Erin eating MadeGood's granola bars

How school can influence your child’s eating habits

I remember being really excited to start weaning with Erin when she was a baby. I tried to make sure that Erin tried all different kinds of tastes and flavours, especially the foods that I don’t like myself. As a fussy adult eater I wanted Erin to be more adventurous with food and to not have the issues that I do. However, I think it was when Erin was around 1 she had a really bad case of tonsillitis and after that she pretty much refused most hot foods and we struggled so much to get her to eat different things.

Erin eating a vegetable skewer

Sadly, this continued for such a long time and it wasn’t as easy to get her out of it as I thought it would be. At age 2 Erin started nursery which was in a private school. This meant that nursery ate lunch with the rest of the school and we thought this would be a good time for Erin to try to get back to eating normally again. It worked, which was absolutely fantastic and Erin was starting to eat a lot more fruit and vegetables. This was until the nursery closed down and she moved to another one that didn’t offer hot meals.

Erin eating at McDonald's

We plodded along until Erin started in reception last September. As a child in reception Erin is entitled to free school meals and we wanted to take advantage of this. We wanted Erin to be able to sit at lunch with her friends and eat the same things. Erin’s school changes the menu each full time, so three times a year, and this means that there is usually a mix of things she will eat and some newer foods.

The first term was a bit hit and miss and there was a few days in the three week menu rotation that we had to send Erin to school with a packed lunch. For some reason, and I can’t tell you exactly what, Erin did amazingly well during the second term and the second menu which actually was filled with foods she’d never had before. Each day I would tell her what the choice was and she just said okay I’ll try it. Apart from one meal (chilli) Erin will go to school and eat what is on the menu that day.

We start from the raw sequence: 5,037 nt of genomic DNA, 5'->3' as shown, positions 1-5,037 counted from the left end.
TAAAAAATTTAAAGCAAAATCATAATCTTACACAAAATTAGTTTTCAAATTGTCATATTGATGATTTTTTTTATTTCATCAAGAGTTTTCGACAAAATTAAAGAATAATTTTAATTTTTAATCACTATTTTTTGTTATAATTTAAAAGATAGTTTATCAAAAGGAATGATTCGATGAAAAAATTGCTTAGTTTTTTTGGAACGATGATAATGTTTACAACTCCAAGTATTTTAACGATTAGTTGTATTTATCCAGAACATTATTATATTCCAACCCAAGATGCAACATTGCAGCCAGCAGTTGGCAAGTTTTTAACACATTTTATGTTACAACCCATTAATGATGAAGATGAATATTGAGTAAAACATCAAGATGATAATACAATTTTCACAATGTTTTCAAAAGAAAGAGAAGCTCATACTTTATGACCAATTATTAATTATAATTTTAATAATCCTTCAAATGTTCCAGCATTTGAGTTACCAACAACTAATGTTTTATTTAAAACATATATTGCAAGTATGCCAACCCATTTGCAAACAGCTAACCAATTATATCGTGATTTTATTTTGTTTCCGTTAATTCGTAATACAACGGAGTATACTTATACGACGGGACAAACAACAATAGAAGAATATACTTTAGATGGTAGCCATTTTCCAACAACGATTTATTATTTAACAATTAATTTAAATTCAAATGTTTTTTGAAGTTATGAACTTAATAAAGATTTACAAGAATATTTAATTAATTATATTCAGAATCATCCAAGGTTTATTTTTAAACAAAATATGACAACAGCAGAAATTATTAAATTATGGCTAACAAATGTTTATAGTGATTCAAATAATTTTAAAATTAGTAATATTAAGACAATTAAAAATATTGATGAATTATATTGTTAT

Erin eating MadeGood's granola bars

Sometimes, Erin comes home and tells us about what her friends have eaten and I know this has made a big difference to Erin. Before, we could maybe get Erin to eat a couple of mouthfuls of a jacket potato but now it’s something she asks to eat at school because her best friend has them too. Erin will now eat things like tomato pasta, rice and gammon, all things that she would have never eaten before.

Over the past 7 months we have also been trying to introduce new things at home and repeating the things that Erin has been eating at school. However, I really believe that Erin’s experience with being at school and how lunchtime works there has helped the most with her fussy eating.

This week we start a new menu at school which will run until the end of the school year and I can’t wait to see what Erin might try this time.


How school can influence your child's eating habits

9 thoughts on “How school can influence your child’s eating habits”

  1. My daughter’s eating improved so much once she started having school lunches. She was so fussy before but it has continued to go from strength to strength and here’s hoping it will continue to do so for Erin too!

  2. My children are fussy eaters. We found private school helped one of them become more adventurous with foods.

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